BerlinIn the fight against Alzheimer's disease, early detection is particularly important. If an incurable dementia is still detectable early, it can at least slow down their drug therapy.
"If we diagnose Alzheimer's only when clear symptoms appear, loss of brain volume is so great that it is usually too late for effective action," explains Jo Ho Hohn.
Together with his team at the University of California, San Francisco, the doctor developed a new tool for early detection of Alzheimer's disease: an adaptive algorithm that reliably predicts a dementia for years before the diagnosis of a doctor.
The researchers focused their development on subtle metabolic changes in the brain that were caused by the onset of this disease. Such changes can be visualized using the imaging technique known as positron emission tomography (PET).
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However, traces in early stages of the disease are so weak that they are difficult to recognize even for experienced doctors. "It's easier for people to find concrete biomarkers of the disease," explains Sohn. "But metabolic changes are much more subtle processes."
The researchers trained their artificial intelligence using data from Alzheimer's Neuroimaging Initiative (ADNI). Among other things, this collection of data contains thousands of PET images of Alzheimer's patients in very early stages of the disease. 90 percent of these recordings, the researchers trained the algorithm, and the remaining 10 percent to control success.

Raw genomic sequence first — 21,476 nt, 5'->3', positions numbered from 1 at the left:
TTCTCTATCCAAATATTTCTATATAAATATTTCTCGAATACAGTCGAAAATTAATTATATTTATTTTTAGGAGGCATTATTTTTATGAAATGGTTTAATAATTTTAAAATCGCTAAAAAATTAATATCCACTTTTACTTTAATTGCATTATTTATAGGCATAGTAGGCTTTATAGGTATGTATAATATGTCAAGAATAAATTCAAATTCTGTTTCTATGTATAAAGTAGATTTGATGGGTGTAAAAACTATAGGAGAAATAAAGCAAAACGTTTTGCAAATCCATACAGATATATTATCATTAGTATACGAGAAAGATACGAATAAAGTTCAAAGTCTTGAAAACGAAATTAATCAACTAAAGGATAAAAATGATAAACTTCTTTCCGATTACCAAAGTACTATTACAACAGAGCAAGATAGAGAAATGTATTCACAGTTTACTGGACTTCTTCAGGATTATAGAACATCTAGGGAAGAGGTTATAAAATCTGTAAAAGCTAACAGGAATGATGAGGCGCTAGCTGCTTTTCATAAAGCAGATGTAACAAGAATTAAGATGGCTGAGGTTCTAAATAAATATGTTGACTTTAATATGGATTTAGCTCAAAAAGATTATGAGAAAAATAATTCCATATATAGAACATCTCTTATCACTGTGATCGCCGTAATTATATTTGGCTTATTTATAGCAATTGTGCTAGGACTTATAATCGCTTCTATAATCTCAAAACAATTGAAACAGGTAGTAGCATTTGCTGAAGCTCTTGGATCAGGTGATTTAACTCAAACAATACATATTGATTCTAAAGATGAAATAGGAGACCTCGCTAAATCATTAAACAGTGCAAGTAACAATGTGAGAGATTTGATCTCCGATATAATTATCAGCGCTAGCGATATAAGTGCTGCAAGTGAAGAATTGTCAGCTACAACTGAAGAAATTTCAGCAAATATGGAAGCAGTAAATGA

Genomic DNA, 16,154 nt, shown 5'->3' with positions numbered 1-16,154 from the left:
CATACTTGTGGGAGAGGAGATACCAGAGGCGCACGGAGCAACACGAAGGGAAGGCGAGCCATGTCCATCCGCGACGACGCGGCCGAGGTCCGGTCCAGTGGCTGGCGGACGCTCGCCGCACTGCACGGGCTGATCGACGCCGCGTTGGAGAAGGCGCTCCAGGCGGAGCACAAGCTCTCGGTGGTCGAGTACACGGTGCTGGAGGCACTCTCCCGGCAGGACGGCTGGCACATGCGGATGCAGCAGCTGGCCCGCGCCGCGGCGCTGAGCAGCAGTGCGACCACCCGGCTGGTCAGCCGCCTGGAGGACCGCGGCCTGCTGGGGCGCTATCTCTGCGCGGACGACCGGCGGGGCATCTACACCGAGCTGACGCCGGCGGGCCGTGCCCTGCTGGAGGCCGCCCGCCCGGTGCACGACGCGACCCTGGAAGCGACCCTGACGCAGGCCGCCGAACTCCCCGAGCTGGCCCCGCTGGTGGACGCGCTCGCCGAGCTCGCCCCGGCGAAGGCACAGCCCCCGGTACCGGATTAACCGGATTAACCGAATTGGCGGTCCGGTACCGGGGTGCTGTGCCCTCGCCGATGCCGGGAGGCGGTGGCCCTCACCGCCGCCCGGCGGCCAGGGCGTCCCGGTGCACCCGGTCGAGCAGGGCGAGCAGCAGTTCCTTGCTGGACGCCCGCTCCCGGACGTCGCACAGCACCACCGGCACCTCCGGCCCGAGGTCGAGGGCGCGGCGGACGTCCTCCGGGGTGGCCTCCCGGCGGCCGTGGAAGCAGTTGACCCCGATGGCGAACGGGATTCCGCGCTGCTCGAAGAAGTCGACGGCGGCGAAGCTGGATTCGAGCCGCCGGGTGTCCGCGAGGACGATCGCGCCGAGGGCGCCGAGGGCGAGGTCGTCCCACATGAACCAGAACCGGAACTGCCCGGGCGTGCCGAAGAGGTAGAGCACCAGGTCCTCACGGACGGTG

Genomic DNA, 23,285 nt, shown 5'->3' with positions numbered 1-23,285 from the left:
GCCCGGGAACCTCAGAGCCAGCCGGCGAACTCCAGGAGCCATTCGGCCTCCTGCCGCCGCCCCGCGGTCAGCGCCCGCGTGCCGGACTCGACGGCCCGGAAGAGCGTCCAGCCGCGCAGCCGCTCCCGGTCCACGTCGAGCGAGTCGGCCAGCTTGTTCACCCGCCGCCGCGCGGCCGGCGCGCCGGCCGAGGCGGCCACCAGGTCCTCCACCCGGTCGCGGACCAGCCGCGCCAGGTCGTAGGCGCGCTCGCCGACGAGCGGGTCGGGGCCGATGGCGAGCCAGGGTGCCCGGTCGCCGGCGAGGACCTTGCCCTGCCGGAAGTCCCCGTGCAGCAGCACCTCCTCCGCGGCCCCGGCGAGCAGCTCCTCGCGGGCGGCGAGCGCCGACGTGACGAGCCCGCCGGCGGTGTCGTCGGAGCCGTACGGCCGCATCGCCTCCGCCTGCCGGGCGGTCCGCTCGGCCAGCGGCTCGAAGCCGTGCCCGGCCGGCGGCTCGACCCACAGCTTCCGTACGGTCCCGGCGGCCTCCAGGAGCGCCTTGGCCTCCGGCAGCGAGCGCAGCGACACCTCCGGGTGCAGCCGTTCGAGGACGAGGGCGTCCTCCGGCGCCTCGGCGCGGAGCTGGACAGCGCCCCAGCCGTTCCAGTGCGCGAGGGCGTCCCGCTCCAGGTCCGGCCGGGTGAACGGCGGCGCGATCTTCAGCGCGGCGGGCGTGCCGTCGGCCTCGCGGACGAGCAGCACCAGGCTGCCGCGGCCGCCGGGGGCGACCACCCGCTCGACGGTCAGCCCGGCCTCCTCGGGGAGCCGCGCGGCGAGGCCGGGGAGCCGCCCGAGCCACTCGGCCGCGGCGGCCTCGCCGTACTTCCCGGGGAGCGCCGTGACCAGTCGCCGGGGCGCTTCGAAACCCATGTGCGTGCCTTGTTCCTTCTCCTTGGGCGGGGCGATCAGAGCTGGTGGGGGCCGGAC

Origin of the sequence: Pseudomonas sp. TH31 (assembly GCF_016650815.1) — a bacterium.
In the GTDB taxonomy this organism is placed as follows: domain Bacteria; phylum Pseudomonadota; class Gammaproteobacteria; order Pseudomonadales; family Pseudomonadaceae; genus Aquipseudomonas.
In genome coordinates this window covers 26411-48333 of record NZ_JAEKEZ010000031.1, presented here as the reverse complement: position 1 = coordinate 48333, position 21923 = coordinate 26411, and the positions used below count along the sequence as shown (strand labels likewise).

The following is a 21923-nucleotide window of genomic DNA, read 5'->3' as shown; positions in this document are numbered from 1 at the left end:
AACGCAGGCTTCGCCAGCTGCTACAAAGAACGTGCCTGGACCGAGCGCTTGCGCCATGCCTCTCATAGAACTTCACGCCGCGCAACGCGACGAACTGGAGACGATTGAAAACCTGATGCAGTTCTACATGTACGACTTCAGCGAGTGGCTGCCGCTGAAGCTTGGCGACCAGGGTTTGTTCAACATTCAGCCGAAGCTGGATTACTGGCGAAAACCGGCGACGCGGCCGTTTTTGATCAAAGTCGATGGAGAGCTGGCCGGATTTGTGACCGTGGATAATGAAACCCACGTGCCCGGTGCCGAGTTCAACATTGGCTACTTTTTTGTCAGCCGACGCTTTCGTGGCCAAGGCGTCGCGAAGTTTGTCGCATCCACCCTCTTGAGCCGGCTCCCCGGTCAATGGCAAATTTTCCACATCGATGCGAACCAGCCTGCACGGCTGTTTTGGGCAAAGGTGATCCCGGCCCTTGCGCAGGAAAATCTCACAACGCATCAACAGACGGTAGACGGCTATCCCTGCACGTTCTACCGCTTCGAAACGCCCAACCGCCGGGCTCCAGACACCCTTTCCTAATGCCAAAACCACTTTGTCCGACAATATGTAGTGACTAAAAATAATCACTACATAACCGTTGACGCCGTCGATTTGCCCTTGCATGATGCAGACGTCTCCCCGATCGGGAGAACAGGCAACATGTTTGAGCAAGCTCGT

For the final test, the AU had to finally analyze 40 images that had not been delivered to her before. The result describes the son as follows: "The algorithm was able to reliably detect every case, which later came to the appearance of Alzheimer's disease."
In addition to the strike rate of 100 percent, doctors suddenly impressed the early identification of cases. On average, the system recognized symptoms more than six years before the actual diagnosis of the disease. "We were thrilled with this result," says Sin. However, the doctor also knows that the series of tests is still relatively small, and additional tests must confirm the result.
Nevertheless, he sees in his algorithm the potential for an important tool in Alzheimer's treatment: "If we can detect a disease earlier, researchers will be given the opportunity to find better ways to slow down or even stop the disease process."